Control of magnetism by electric fields

Abstract

The electrical manipulation of magnetism and magnetic properties has been achieved across a number of different material systems. For example, applying an electric field to a ferromagnetic material through an insulator alters its charge-carrier population. In the case of thin films of ferromagnetic semiconductors, this change in carrier density in turn affects the magnetic exchange interaction and magnetic anisotropy; in ferromagnetic metals, it instead changes the Fermi level position at the interface that governs the magnetic anisotropy of the metal. In multiferroics, an applied electric field couples with the magnetization through electrical polarization. This Review summarizes the experimental progress made in the electrical manipulation of magnetization in such materials, discusses our current understanding of the mechanisms, and finally presents the future prospects of the field.

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Figure 1: Electric-field effects in a (Ga,Mn)As channel.
Figure 2: Electric-field-defined ferromagnetic nanodots.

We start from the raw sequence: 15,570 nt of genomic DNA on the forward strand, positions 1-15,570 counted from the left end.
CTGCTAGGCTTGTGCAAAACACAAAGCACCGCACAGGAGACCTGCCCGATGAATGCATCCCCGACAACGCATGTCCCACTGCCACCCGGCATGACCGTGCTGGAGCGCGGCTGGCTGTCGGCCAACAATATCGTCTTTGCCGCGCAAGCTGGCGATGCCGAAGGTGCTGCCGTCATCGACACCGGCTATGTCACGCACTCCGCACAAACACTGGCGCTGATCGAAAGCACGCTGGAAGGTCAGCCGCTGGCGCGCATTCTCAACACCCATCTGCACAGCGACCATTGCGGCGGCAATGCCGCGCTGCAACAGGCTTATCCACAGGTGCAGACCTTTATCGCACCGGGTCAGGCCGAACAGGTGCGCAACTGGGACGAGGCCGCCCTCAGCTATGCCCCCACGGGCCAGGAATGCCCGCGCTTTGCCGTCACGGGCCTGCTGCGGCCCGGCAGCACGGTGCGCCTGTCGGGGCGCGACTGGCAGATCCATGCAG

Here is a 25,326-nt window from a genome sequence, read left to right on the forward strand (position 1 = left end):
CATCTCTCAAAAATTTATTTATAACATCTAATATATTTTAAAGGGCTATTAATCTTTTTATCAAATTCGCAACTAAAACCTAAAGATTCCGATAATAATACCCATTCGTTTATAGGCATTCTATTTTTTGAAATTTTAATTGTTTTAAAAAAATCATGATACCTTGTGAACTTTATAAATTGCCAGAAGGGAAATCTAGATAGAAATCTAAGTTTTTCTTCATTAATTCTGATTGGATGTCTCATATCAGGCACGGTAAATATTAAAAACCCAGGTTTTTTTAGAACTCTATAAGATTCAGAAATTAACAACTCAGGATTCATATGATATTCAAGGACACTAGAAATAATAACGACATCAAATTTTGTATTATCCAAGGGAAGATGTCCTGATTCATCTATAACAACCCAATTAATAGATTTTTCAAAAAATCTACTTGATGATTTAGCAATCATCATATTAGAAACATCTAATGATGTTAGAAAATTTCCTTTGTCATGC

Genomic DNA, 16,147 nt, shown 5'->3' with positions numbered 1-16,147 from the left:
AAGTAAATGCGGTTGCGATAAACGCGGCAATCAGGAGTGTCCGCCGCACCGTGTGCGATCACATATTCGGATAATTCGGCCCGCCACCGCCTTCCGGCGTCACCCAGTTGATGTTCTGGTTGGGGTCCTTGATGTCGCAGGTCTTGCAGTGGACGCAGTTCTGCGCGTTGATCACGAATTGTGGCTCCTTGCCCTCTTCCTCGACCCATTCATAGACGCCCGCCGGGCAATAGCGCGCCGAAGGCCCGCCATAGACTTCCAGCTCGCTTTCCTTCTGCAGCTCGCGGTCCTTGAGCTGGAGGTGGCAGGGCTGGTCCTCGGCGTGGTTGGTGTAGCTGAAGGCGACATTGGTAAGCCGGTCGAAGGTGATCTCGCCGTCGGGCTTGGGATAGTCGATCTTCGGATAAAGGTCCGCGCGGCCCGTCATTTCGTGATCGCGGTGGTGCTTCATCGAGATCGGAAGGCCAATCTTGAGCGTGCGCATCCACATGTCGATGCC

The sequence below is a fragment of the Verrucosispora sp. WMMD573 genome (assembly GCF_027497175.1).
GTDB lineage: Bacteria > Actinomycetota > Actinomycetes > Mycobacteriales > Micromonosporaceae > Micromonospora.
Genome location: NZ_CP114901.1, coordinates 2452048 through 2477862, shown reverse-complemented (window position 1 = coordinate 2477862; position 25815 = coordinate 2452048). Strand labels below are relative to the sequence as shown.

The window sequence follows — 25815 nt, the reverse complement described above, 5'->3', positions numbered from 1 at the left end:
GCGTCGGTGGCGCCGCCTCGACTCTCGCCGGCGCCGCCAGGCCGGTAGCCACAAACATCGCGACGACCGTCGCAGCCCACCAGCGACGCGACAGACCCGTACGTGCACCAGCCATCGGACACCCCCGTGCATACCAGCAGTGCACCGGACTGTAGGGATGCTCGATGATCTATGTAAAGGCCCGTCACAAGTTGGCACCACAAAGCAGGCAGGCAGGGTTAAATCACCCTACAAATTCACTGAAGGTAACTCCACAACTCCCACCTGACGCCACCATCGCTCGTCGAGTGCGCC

Figure 3: Electric-field effects in ferromagnetic metals.
Figure 4: Using an electric-field pulse to reverse the magnetization and polarization in BiFeO3.
Figure 5: Electric-field control of exchange bias and tunnel magnetoresistance.
Figure 6: Electric-field control of ferromagnetic moment in RFeO3 (R = Dy0.7Gd0.3).
Figure 7: Electrically active magnetic resonance, electromagnon and optical magnetoelectric effect in (Eu,Y)MnO3.

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Acknowledgements

The authors thank T. Dietl and S. Kanai for discussions, as well as Y. Tokunaga and Y. Takahashi for useful discussions and help in preparing the manuscript. The work was supported in part by JSPS through the FIRST programme, and Research and Development Project for ICT Key Technology of MEXT.

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Correspondence to Hideo Ohno.

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Matsukura, F., Tokura, Y. & Ohno, H. Control of magnetism by electric fields. Nature Nanotech 10, 209–220 (2015). https://doi.org/10.1038/nnano.2015.22

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